exec sp_trace_setevent @TraceID, 115, 9, @on
exec sp_trace_setevent @TraceID, 115, 21, @on
exec sp_trace_setevent @TraceID, 115, 41, @on
exec sp_trace_setevent @TraceID, 115, 49, @on
exec sp_trace_setevent @TraceID, 115, 6, @on
exec sp_trace_setevent @TraceID, 115, 10, @on
exec sp_trace_setevent @TraceID, 115, 14, @on
exec sp_trace_setevent @TraceID, 115, 26, @on
exec sp_trace_setevent @TraceID, 115, 50, @on
exec sp_trace_setevent @TraceID, 115, 3, @on
exec sp_trace_setevent @TraceID, 115, 11, @on
exec sp_trace_setevent @TraceID, 115, 35, @on
exec sp_trace_setevent @TraceID, 115, 51, @on
exec sp_trace_setevent @TraceID, 115, 4, @on
exec sp_trace_setevent @TraceID, 115, 12, @on
exec sp_trace_setevent @TraceID, 115, 60, @on
exec sp_trace_setevent @TraceID, 14, 1, @on
exec sp_trace_setevent @TraceID, 14, 9, @on
exec sp_trace_setevent @TraceID, 14, 2, @on
exec sp_trace_setevent @TraceID, 14, 6, @on
exec sp_trace_setevent @TraceID, 14, 10, @on
exec sp_trace_setevent @TraceID, 14, 14, @on
exec sp_trace_setevent @TraceID, 14, 11, @on
exec sp_trace_setevent @TraceID, 14, 12, @on
exec sp_trace_setevent @TraceID, 15, 15, @on
exec sp_trace_setevent @TraceID, 15, 16, @on
exec sp_trace_setevent @TraceID, 15, 9, @on
exec sp_trace_setevent @TraceID, 15, 13, @on
exec sp_trace_setevent @TraceID, 15, 17, @on
exec sp_trace_setevent @TraceID, 15, 6, @on
exec sp_trace_setevent @TraceID, 15, 10, @on
exec sp_trace_setevent @TraceID, 15, 14, @on
exec sp_trace_setevent @TraceID, 15, 18, @on
exec sp_trace_setevent @TraceID, 15, 11, @on
exec sp_trace_setevent @TraceID, 15, 12, @on

-- Set the Filters
declare @intfilter int
declare @bigintfilter bigint

exec sp_trace_setfilter @TraceID, 10, 0, 7, N'SQL Server Profiler - 6a02a8ea-d71c-4318-87a0-5289ec84fa1f'
-- Set the trace status to start
exec sp_trace_setstatus @TraceID, 1

-- display trace id for future references
select TraceID=@TraceID
goto finish

select ErrorCode=@rc


After running the script the following result is returned:



The output is the ID of the Server Side trace that has just been created. You need the ID of the trace to stop, start and remove traces. When you run the script it automatically starts the trace. You can prove this by running:

select * from sys.traces


As you can see we now have two traces running, the status of 1 means the trace is running, a status or 0 means that the trace is stopped.

You can stop and start the trace by running the sp_trace_setstatus stored procedure and pass the traceid and required status as parameters. For the Trace we have just created:

exec sp_trace_setstatus 2, 0 -- This stops the trace running
exec sp_trace_setstatus 2, 1 --This starts the trace running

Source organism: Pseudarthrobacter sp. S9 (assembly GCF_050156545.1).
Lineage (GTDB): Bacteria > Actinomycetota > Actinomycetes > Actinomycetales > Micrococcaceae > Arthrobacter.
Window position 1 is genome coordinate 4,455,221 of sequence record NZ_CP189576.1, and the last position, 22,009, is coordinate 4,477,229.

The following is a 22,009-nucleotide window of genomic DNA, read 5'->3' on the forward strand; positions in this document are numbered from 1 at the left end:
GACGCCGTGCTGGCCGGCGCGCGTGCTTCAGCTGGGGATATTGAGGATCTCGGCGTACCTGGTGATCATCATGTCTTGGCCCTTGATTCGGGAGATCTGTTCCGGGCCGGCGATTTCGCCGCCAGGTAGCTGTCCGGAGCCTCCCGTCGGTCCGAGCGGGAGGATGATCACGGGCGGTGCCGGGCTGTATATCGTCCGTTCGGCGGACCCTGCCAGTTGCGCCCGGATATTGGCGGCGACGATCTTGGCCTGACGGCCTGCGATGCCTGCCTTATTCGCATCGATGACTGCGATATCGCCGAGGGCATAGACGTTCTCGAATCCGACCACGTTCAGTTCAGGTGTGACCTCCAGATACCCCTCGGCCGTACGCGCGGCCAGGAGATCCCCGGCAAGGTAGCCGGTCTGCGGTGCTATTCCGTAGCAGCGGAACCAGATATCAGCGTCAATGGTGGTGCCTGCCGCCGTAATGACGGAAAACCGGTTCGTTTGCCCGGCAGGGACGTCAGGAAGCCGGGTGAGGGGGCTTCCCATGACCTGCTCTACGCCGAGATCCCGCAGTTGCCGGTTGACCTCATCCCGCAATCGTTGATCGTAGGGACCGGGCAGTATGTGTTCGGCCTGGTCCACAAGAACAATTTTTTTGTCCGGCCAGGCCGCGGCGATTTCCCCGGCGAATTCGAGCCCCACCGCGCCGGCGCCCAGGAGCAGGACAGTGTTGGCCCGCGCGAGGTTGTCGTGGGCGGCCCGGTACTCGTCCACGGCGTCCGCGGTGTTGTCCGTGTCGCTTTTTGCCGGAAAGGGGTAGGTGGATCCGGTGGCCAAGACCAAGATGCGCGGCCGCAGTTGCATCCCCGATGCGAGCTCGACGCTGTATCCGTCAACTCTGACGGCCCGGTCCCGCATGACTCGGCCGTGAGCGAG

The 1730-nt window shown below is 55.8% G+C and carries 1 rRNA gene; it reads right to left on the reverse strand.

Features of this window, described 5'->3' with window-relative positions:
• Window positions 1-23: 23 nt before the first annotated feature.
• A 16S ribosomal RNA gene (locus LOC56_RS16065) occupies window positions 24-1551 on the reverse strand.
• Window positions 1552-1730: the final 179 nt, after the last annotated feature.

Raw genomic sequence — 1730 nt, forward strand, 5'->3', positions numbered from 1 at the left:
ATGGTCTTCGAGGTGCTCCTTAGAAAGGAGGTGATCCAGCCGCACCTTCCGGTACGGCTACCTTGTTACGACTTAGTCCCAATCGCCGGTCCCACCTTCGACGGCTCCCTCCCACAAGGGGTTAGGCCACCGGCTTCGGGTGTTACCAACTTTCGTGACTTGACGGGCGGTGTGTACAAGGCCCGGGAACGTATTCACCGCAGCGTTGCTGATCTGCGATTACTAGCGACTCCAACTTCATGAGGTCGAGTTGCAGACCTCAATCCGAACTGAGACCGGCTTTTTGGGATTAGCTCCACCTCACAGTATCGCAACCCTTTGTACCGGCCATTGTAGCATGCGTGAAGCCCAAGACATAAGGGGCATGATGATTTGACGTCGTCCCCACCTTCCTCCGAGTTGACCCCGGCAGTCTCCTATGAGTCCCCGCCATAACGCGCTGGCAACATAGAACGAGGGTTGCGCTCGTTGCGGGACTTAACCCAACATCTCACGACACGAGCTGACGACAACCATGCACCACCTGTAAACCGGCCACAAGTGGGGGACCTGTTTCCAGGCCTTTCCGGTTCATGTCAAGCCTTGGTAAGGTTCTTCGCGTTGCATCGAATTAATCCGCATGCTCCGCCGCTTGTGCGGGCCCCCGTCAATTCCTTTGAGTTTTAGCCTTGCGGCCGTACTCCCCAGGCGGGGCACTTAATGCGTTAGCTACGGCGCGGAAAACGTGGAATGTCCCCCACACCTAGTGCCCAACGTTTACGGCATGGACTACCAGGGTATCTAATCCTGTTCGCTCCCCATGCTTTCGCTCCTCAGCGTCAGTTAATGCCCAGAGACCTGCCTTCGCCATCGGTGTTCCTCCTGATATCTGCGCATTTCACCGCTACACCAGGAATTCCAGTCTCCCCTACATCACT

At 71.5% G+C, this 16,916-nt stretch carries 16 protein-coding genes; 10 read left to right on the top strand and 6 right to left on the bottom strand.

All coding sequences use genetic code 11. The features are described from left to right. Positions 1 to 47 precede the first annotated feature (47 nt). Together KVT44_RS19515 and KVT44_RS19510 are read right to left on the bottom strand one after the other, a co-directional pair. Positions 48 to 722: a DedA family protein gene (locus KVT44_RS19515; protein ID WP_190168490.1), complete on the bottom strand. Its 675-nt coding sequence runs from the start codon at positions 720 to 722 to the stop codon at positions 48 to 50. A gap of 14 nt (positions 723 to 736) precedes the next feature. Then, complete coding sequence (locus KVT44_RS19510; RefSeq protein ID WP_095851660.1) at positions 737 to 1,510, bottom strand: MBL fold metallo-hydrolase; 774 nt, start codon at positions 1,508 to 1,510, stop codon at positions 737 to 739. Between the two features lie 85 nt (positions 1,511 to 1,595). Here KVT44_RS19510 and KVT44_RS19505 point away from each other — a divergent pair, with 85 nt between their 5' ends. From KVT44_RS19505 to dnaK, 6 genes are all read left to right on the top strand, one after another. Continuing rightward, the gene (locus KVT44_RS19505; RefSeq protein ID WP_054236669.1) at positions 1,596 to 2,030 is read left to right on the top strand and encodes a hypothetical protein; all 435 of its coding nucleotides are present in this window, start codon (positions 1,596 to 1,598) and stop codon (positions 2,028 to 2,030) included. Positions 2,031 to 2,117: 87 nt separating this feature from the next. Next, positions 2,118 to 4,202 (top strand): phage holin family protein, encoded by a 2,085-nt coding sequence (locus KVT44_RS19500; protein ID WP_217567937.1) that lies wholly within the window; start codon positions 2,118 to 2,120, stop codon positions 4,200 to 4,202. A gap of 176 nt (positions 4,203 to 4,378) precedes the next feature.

exec sp_trace_setstatus 2, 2 -- This closes the trace and deletes the definition from the server

Thursday, 11 March 2010

Setup Database Snapshot against a Mirrored Database (Part 2)

This post is the second post in my series about Database mirroring. For part one is titled Configuring Database Mirroring in SQL Server. I believe that high availability is the primary reason people mirror their important production databases. Depending on your situation there can be some other benefits of using mirroring that can help performance of your production database. With database mirroring in SQL Server you have two exact copies of your production database on two separate instances , wouldn’t it be nice to have access to that mirrored database to act as a read-only database supporting all your reporting requirements? This post will show how to set that up.
So we have our mirrored database all setup and its sat in a RECOVERING state, so how can we use it as reporting solution? Well, the answer lies in another feature new to SQL 2005… Database Snapshots.
You can’t run queries against your mirrored DB because it is a in a RECOVERING state but you can create a snapshot of your mirrored database and run queries against that…here’s how:
You need to get the logical file names of the data files that make up the mirrored database, these will be the same for both databases, to get these I run the following script against the principal database:
use MirrorDBtest
select * from sysfiles

The result of this query is:


So with the logical name of my data file

I run the following CREATE DATABASE statement to create a snapshot on the mirror database:

ON (NAME = 'MirrorDBtest', FILENAME = 'C:\DATA\SQLServer2008\MirrorDBTest_mirror.snp')

In the above script I specifying the location of the snapshot file on the secondary instance 

Once this script has been run you should have a fully fledged database snapshot created against the mirrored database.

You can then run queries against the snapshot:


Related Posts:

Part 1 - Configuring Database Mirroring in SQL Server.

Tuesday, 9 March 2010

TSQL Tuesday #4: IO

“IO IO, It’s off to disk we go!” was in Mike Walsh’s blog post that introduced this TSQL Tuesday and I thought this would be an ideal opportunity for me to get my feet wet with a TSQL Tuesday contribution of my own, my very first. This kind of got me thinking….IO what a vast and varied subject to write about, so I started looking back through my career about the some of the IO related issues I have come across and I realised that I had a couple to chose from that are IO related.